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Energy-efficiency projects reap big savings in Kenosha Unified schools
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Energy-efficiency projects reap big savings in Kenosha Unified schools

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Kenosha Unified School District buildings are consuming an average of 23 percent less energy than they did in 2005, efficiencies that have led to a savings of more than $14.7 million over the last 15 years, according to district officials.

Earlier this month, Focus on Energy, the state-funded energy efficiency and renewable resource program, released the results of a study that examined 212 districts, including Kenosha Unified, collecting data at 1,223 school buildings in Wisconsin.

Overall, energy use at the benchmarked schools decreased 23 percent from 2006 to 2018 for the duration of its study.

Unified decreased its energy use by 23.1 percent, just a hair over the statewide average, said Patrick Finnemore, the district’s director of facilities.

According to Unified’s facilities data for energy use compiled for its more than 40 buildings since the 2004-05 school year, the district has saved more than $14.7 million — enough power to run every home in Pleasant Prairie for nearly two years. Over the last eight years, it has averaged more than $1 million a year in utility costs savings.

In the first year, the district saved a modest $191,935. It peaked in the 2013-14 school year when savings reached a high of nearly $1.5 million. Last year, the district saw a savings of about $1.3 million on its overall utility bill.

“From the state perspective, the majority of savings has been from a heating standpoint, and that’s true from our perspective as well, but to a lesser percentage,” he said.

Upgrading systems

He said facilities, in initiating improvements at its buildings, turned its attention to improving control systems and strategies.

“We have upgraded control systems in a lot of buildings. Instead of a regular thermostat we have a more sophisticated digital system,” Finnemore said. “Twenty years ago, if we were to look back at what classroom temps were in the winter, they could’ve ranged from 64 to 76 degrees. Now we maintain a constant 68 degrees.”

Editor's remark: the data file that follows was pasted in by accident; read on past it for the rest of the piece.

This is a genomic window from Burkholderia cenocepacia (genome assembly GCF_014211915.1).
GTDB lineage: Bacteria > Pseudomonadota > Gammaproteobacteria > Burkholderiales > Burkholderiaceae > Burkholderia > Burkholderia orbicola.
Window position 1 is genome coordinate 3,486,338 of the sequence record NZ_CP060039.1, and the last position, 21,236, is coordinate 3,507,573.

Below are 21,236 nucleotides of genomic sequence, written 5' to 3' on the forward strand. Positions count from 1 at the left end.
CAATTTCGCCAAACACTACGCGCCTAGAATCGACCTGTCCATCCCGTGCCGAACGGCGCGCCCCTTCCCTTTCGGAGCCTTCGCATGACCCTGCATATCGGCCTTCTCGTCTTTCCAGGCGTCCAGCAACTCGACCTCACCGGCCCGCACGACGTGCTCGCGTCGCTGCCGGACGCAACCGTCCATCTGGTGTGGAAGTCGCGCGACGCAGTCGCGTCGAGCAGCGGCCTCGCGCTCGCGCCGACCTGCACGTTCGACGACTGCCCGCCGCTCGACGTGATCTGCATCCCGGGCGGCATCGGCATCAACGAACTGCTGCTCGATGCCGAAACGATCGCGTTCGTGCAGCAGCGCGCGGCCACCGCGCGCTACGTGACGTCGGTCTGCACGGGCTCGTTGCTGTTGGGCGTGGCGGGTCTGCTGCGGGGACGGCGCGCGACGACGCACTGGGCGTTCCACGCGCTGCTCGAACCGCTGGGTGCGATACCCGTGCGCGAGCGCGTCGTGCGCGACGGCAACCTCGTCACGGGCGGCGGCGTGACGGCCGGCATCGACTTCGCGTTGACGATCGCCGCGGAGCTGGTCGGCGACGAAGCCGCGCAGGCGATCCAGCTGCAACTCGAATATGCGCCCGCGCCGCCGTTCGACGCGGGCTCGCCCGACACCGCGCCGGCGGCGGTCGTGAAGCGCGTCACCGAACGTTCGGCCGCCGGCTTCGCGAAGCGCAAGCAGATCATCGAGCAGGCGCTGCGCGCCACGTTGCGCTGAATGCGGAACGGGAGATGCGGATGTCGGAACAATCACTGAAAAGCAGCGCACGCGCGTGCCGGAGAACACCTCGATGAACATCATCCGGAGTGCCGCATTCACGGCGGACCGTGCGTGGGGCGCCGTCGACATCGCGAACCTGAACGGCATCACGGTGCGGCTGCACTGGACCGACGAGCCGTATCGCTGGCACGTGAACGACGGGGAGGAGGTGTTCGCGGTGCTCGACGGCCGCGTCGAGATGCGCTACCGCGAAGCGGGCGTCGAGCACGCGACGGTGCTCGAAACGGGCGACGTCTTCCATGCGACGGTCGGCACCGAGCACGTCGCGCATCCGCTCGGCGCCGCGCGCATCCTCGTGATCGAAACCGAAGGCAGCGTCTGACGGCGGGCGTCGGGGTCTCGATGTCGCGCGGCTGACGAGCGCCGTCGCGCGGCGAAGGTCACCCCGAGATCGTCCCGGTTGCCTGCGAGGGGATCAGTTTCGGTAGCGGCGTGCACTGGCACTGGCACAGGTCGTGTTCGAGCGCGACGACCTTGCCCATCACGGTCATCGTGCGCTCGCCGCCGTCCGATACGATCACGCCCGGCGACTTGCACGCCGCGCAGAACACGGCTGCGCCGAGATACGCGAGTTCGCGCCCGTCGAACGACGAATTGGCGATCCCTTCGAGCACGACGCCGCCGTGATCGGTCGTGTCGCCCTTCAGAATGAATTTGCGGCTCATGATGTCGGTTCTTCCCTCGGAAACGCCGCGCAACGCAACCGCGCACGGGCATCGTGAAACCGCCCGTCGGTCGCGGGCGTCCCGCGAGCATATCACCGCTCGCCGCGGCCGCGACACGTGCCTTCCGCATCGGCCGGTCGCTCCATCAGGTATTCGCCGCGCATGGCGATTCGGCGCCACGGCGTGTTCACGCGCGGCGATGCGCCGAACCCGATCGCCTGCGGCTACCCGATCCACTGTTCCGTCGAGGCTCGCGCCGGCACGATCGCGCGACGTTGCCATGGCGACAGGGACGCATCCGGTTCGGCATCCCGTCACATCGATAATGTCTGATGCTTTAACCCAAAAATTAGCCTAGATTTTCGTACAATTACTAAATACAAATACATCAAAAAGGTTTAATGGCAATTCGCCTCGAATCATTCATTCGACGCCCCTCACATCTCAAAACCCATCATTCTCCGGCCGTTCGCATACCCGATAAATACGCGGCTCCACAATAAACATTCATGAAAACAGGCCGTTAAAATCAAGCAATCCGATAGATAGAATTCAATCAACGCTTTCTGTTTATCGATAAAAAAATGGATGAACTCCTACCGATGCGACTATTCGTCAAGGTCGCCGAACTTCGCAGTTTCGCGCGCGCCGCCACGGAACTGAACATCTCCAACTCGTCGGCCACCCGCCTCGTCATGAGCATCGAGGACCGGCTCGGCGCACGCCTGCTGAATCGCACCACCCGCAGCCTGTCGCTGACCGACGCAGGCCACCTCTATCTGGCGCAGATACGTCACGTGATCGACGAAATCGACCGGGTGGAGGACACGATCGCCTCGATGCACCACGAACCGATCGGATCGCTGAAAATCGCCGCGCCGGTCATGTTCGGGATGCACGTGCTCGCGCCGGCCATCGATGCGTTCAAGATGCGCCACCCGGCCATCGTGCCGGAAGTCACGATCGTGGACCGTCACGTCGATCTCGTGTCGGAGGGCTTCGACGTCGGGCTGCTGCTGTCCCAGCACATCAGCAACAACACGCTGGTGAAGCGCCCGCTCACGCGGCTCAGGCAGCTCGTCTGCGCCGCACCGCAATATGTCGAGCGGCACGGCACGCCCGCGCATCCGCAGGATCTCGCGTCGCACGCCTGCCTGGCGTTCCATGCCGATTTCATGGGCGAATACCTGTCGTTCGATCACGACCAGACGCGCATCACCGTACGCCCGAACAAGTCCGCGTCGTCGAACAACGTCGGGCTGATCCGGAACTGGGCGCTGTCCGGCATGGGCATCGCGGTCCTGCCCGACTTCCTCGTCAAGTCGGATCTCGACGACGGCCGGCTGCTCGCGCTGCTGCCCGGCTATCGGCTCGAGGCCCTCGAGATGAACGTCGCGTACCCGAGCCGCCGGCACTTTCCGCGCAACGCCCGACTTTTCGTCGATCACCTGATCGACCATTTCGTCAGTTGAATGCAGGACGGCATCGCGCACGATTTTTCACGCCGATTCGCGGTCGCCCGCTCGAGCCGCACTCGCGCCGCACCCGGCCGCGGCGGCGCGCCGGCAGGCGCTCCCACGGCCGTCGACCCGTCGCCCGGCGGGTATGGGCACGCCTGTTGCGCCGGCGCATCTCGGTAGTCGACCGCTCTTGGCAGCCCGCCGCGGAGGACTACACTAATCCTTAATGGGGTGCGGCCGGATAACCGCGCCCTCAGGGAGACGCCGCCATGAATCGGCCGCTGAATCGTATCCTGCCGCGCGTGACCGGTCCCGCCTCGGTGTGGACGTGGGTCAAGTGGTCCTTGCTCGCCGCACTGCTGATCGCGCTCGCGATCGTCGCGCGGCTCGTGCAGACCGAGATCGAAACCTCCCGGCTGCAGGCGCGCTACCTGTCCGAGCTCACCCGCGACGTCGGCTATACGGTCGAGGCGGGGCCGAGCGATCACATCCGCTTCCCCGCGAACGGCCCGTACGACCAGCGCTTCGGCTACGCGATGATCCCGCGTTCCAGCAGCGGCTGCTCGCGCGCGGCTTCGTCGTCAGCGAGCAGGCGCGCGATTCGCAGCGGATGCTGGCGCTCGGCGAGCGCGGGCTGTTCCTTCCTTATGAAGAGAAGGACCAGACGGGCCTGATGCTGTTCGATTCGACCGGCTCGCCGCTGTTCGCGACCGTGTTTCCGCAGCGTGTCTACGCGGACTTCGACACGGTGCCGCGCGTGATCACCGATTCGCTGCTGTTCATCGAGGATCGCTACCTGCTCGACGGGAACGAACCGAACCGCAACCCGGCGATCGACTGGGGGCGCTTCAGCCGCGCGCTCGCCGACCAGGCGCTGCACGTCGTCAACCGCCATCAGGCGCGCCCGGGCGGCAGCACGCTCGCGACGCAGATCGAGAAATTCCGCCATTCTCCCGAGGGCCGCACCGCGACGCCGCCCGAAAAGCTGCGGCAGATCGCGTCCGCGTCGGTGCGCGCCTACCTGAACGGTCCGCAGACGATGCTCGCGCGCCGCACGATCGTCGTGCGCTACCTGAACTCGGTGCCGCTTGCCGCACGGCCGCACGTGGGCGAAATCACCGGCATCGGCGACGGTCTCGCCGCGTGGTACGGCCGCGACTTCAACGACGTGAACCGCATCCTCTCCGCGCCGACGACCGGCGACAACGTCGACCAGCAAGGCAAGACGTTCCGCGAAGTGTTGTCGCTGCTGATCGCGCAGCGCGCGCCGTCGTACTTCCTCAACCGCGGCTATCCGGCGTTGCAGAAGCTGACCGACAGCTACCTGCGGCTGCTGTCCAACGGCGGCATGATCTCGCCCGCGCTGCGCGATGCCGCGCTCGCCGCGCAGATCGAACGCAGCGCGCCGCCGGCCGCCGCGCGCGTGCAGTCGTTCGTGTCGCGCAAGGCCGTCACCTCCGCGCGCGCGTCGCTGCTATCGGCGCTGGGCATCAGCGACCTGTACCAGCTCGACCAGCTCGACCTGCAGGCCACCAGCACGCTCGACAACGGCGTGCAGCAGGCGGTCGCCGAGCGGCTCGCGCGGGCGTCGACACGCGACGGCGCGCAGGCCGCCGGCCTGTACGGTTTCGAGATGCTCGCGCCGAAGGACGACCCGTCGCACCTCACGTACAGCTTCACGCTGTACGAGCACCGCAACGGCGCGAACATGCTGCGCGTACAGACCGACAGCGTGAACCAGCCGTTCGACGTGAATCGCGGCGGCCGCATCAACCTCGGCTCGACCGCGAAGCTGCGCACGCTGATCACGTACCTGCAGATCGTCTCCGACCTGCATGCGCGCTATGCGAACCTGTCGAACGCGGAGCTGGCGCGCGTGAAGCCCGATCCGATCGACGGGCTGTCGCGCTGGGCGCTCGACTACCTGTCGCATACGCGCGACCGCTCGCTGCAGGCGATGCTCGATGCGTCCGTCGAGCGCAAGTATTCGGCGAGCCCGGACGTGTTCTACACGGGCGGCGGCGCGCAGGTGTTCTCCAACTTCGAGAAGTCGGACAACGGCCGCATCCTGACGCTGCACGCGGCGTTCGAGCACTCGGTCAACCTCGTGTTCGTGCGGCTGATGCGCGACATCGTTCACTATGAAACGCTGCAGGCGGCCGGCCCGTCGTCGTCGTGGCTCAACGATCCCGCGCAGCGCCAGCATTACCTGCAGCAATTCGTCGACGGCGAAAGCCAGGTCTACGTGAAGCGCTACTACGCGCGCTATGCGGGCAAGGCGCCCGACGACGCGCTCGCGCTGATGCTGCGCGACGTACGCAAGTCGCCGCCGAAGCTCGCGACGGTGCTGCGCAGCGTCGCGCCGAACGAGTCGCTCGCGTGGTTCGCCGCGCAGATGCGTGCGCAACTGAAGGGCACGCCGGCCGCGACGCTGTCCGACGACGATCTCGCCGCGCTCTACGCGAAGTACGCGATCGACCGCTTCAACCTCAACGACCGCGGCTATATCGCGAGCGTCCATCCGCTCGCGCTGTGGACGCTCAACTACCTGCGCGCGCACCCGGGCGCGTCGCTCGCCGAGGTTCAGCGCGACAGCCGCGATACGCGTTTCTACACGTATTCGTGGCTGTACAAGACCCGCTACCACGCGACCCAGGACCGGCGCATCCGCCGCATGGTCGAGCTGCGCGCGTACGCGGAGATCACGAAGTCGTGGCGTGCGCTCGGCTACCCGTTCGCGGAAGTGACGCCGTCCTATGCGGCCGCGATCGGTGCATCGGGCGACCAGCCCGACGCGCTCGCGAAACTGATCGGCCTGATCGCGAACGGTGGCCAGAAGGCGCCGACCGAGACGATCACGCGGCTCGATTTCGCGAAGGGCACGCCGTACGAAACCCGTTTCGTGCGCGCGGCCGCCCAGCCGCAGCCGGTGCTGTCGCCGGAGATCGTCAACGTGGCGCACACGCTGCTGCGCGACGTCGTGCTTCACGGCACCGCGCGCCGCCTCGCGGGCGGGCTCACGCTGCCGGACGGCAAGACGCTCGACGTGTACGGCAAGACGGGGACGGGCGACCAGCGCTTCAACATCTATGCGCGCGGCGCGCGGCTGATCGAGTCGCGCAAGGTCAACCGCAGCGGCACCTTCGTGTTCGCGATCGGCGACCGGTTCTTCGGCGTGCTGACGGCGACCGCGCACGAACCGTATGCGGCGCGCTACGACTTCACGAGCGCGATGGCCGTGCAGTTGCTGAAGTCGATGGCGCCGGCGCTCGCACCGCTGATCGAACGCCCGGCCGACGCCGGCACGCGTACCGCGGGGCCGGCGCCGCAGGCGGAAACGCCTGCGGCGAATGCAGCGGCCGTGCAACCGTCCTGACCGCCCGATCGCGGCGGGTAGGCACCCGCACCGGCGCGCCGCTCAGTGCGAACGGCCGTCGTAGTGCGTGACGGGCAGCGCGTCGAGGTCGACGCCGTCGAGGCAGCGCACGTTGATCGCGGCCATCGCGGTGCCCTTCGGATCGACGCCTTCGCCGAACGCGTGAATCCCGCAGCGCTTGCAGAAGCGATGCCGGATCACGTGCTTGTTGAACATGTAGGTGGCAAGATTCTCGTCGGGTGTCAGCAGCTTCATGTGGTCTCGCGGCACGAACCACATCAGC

Currently, Bradford, Tremper, Bullen and Lance are amid a $75 million multi-phase, energy savings project. The project includes several improvements, from boiler and chiller replacements to installation of energy-efficient LED lighting, for example.

Other improvements include reconfiguring “building envelopes,” such as the recent construction of a vestibule at Bradford High School’s main entrance.

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Replacement of fluorescent lighting with LED bulbs has occurred in about 25 percent of district buildings. The district is beginning to see savings of $19,490 a year at Bullen and $23,410 at Lance with the new lighting system.

Over the years, the facilities department has focused its attention on its least energy-efficient schools. In 2013, those included Bose, Forest Park, Grant, Grewenow, Harvey, Jefferson, Jeffery, Roosevelt and Vernon.

Now, under the district’s energy savings initiative, those schools combined are saving about $165,874 annually, spending 30 percent less than their previous utility bills, he said.

“Obviously, as you continue to take care of things, there comes a point where you obviously can’t save in any more areas because you’ve become efficient,” he said.

Statewide data

The data gathered by B3 Benchmarking for Focus on Energy, helps districts to identify more opportunities for energy savings.

The study also allows districts to compare performance of their buildings — including energy consumption, energy costs and carbon emissions — with other schools in the state.

Unified, which has participated in Focus’ programs, including rebates for district-driven energy savings projects, also performs an accounting of energy use by a third party consultant, Finnemore said.

While the statewide study takes a “benchmarking” approach to compare similar schools, Finnemore said, for Unified’s purposes, it was beneficial to look at its own buildings and where efficiencies could be realized.

“(Focus) takes into account the schools that are farther north in the state and would use more heat. They also take into account certain things unique to individual schools,” he said.

But some of the comparisons would not line up with an elementary school like Jane Vernon, which is one of the few if not the only elementary school of its kind in the state because it has a pool on site, he said. Schools with pools consume more energy.

What was useful in the statewide report was Focus on Energy’s examination of the “big picture” for overall savings, said Finnemore.

“I thought that was pretty cool,” he said. “They did this big study of 1,200 schools in the state and it correlated very closely with our district data.”

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